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Title: Identity crisis within the role of the emergency nurse practitioner? : an exploration of autonomy and identity
Author: Moyle, Sally
ISNI:       0000 0004 7425 672X
Awarding Body: University of the West of England
Current Institution: University of the West of England, Bristol
Date of Award: 2018
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Aims: Whilst the Emergency Nurse Practitioner (ENP) role is now well established within urgent care settings in the UK, it has evolved in an ad hoc manner with a range of titles and scope of practice. This study explored the concepts and perceptions around issues of professional identity and autonomy within the role, and identified the factors that contribute (positively or negatively) to a sense of professional identity. The introduction of the national Advanced Clinical Practitioner (ACP) framework is explored in relation to supporting career development and identity. Methods: A qualitative approach was adopted to explore in depth attitudes and perceptions of professional identity amongst a group of ENPs from two different settings; a nurse-led unit and a multi professional Emergency Department. A case study methodology was chosen, and data was collected using focus groups and semi-structured interviews. The data was analysed using the Braun and Clarke (2013) thematic analysis method. Results: The study identified several key factors that influenced the ENPs’ sense of professional identity. These fit broadly into three categories: career structure; education; the role. Participants reported high levels of pride and self-confidence related to the delivery of high quality care and their clinical expertise, and gained job satisfaction from the autonomous nature of the role. Participants also reported feelings of uncertainty, and were less confident in other areas such as relationships with other nurses, the public perception of the role, education and career structure. Discussion: Participants in this study described moving away from their traditional nursing practice and expressed that they felt different to other nurses, although they were clear that they were not a doctor substitute. The work of Bhabha (1994) explores the concept of the ‘third space’, whereby two different cultural systems come into contact and those operating within this space combine elements of both to create something new. This thesis applies this concept to the findings of the study, and suggests that ENPs have adopted a hybrid role that is operating within a ‘third (or hybrid) space’, where new identity is formed. Conclusion: ENPs play an important role within the urgent care setting, and professional identity is an important facet of the role as it relates to autonomy and job satisfaction. This in turn impacts on organisational loyalty and retention. The development of a standardised national framework for the development of the ACP is a welcome development, but will require support from educationalists, employers and commissioners to ensure that all four pillars of advanced practice are developed to ensure the success of the role is fully maximised for both practitioner and employer.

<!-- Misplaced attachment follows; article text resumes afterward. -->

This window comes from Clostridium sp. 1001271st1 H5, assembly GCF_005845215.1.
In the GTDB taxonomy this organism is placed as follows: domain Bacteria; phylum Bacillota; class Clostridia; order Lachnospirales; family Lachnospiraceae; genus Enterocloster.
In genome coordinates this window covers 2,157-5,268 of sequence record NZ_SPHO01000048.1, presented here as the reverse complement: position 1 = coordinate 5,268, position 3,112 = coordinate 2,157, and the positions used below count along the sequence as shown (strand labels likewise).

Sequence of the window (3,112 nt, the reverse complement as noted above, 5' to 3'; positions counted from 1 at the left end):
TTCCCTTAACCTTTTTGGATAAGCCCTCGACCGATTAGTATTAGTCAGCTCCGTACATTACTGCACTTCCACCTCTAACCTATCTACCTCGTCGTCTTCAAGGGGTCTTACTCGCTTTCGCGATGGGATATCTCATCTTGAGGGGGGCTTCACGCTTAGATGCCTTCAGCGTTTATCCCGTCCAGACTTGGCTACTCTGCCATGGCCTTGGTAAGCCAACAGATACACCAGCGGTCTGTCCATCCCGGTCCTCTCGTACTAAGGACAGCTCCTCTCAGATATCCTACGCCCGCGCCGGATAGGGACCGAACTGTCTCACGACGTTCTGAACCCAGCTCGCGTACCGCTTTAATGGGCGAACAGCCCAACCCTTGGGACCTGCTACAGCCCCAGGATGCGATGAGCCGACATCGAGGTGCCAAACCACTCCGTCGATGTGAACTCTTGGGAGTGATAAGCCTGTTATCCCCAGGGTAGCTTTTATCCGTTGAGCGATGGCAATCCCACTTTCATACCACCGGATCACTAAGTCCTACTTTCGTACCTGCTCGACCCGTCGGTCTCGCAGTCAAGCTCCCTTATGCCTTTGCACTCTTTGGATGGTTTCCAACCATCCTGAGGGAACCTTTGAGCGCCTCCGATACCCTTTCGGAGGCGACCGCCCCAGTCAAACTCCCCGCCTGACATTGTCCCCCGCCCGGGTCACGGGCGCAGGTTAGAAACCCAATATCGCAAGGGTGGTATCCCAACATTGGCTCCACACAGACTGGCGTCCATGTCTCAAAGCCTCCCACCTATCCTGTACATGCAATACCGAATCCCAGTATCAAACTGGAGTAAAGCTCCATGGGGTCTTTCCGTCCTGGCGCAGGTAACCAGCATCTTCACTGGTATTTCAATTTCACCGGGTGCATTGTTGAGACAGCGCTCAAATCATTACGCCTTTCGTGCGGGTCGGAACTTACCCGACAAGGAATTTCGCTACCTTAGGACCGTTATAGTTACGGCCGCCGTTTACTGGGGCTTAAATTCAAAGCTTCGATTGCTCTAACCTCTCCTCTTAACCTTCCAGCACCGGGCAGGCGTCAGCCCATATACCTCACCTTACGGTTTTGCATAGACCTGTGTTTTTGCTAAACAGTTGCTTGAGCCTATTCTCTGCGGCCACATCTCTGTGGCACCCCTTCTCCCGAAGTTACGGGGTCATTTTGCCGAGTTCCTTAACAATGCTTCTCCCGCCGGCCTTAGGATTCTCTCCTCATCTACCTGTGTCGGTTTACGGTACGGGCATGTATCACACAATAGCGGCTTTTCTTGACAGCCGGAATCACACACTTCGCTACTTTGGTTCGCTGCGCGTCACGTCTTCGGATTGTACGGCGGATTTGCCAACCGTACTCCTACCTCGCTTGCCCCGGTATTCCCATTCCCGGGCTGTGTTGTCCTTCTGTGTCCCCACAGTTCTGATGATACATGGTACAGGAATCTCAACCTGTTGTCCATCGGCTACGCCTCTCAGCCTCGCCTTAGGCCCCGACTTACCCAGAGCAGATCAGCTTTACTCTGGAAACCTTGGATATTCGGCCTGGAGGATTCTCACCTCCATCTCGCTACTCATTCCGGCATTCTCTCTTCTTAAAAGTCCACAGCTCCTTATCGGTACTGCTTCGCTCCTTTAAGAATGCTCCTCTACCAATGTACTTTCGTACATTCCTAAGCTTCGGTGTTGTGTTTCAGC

Supervisor: Not available Sponsor: Not available
Qualification Name: Thesis (Ed.D.) Qualification Level: Doctoral
EThOS ID:  DOI: Not available